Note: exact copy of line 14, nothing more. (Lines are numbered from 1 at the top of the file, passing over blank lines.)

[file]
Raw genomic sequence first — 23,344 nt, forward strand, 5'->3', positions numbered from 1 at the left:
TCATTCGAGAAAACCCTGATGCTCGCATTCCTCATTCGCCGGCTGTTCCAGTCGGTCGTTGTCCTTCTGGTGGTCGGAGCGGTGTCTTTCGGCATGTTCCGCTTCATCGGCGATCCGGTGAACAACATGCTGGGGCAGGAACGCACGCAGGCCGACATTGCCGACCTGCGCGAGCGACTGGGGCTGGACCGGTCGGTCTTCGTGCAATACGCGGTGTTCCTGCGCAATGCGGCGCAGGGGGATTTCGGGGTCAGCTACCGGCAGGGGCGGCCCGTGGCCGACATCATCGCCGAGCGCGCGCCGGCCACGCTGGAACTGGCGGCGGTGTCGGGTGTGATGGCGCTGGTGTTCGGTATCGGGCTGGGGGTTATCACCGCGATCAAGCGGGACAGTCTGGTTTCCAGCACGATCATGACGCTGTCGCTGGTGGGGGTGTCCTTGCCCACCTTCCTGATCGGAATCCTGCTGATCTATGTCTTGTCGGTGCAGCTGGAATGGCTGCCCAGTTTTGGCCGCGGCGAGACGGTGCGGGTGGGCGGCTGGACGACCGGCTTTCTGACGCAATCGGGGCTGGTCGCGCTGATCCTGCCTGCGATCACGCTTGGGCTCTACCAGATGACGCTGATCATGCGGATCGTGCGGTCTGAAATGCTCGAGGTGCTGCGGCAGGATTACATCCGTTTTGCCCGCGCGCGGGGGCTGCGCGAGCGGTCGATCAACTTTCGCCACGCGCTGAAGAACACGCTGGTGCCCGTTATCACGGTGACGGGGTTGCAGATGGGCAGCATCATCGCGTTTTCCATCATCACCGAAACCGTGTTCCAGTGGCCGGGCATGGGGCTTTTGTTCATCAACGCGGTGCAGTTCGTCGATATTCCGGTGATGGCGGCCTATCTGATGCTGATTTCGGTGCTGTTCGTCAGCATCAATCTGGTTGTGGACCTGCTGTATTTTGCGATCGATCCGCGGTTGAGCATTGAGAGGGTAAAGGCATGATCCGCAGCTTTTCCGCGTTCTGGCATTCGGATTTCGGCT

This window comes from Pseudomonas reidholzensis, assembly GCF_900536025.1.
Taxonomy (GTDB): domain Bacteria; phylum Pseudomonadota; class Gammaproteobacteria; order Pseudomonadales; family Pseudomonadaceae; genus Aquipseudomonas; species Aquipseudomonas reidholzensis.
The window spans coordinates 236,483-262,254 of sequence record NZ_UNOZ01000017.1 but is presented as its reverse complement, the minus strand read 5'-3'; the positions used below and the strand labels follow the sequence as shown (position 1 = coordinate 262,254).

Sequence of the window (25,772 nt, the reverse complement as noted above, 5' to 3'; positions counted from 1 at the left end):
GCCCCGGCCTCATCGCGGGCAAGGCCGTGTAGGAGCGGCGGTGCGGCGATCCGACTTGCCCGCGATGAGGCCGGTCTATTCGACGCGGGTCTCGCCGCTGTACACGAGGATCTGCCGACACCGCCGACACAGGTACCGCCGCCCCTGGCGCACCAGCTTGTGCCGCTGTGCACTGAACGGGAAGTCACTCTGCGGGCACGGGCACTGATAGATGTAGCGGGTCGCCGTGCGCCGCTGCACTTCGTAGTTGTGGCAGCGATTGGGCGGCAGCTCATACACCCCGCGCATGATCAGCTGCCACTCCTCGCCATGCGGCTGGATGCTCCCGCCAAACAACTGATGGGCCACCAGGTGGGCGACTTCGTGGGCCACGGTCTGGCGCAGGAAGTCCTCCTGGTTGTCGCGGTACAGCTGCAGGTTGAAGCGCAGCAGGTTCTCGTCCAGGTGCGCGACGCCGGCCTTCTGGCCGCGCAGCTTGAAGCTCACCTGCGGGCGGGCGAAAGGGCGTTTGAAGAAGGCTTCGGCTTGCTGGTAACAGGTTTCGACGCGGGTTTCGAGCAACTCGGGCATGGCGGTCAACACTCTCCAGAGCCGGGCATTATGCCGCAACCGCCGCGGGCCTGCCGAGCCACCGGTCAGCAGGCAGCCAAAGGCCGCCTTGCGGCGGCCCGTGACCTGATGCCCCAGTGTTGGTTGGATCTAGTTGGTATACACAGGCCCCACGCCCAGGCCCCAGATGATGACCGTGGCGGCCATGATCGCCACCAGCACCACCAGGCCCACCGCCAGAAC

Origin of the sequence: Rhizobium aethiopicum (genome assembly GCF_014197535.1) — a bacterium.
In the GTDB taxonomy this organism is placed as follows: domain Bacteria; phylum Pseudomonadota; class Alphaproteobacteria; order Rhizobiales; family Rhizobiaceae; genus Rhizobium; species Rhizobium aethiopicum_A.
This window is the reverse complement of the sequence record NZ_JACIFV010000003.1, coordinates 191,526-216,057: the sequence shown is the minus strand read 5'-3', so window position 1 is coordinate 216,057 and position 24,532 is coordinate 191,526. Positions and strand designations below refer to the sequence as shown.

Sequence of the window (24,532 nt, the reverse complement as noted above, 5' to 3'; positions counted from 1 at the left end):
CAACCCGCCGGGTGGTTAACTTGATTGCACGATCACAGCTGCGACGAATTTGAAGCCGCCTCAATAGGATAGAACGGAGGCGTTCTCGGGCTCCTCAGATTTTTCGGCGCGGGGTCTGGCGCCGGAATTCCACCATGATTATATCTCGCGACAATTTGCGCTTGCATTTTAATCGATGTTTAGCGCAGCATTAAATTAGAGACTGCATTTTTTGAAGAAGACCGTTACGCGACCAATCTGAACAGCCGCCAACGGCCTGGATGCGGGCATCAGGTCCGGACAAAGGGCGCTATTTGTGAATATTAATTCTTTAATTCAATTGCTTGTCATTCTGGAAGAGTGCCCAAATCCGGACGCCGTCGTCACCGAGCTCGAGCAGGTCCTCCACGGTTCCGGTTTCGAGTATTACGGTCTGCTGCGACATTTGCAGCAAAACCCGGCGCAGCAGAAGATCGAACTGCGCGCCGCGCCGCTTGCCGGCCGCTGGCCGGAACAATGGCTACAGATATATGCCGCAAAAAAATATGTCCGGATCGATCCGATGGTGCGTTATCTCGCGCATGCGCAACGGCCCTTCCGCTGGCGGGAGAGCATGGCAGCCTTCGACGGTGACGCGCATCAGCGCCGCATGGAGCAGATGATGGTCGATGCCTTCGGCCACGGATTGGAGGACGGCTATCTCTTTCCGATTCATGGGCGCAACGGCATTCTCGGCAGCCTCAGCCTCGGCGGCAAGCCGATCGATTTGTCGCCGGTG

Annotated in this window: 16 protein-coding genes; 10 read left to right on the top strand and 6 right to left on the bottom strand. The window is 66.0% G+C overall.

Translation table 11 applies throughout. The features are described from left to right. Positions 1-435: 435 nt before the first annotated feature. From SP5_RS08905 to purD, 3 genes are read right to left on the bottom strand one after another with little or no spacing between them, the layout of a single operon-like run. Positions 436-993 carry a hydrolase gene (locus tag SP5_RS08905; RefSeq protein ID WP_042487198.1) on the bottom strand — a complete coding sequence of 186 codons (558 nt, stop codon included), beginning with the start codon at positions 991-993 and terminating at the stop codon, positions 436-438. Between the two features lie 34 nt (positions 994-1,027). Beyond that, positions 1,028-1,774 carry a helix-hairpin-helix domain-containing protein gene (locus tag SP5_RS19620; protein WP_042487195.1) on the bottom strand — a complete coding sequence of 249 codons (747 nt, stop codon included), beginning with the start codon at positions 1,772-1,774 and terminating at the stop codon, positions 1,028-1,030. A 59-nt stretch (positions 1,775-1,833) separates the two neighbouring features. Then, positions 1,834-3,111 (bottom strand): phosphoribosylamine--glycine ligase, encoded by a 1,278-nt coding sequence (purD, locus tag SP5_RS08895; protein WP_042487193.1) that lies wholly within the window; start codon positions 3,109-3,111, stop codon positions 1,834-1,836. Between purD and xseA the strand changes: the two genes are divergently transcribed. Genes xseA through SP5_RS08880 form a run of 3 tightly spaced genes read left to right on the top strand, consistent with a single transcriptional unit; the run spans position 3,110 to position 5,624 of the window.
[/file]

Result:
Translation table 11 applies throughout. The features are described from left to right. Positions 1-435: 435 nt before the first annotated feature. From SP5_RS08905 to purD, 3 genes are read right to left on the bottom strand one after another with little or no spacing between them, the layout of a single operon-like run. Positions 436-993 carry a hydrolase gene (locus tag SP5_RS08905; RefSeq protein ID WP_042487198.1) on the bottom strand — a complete coding sequence of 186 codons (558 nt, stop codon included), beginning with the start codon at positions 991-993 and terminating at the stop codon, positions 436-438. Between the two features lie 34 nt (positions 994-1,027). Beyond that, positions 1,028-1,774 carry a helix-hairpin-helix domain-containing protein gene (locus tag SP5_RS19620; protein WP_042487195.1) on the bottom strand — a complete coding sequence of 249 codons (747 nt, stop codon included), beginning with the start codon at positions 1,772-1,774 and terminating at the stop codon, positions 1,028-1,030. A 59-nt stretch (positions 1,775-1,833) separates the two neighbouring features. Then, positions 1,834-3,111 (bottom strand): phosphoribosylamine--glycine ligase, encoded by a 1,278-nt coding sequence (purD, locus tag SP5_RS08895; protein WP_042487193.1) that lies wholly within the window; start codon positions 3,109-3,111, stop codon positions 1,834-1,836. Between purD and xseA the strand changes: the two genes are divergently transcribed. Genes xseA through SP5_RS08880 form a run of 3 tightly spaced genes read left to right on the top strand, consistent with a single transcriptional unit; the run spans position 3,110 to position 5,624 of the window.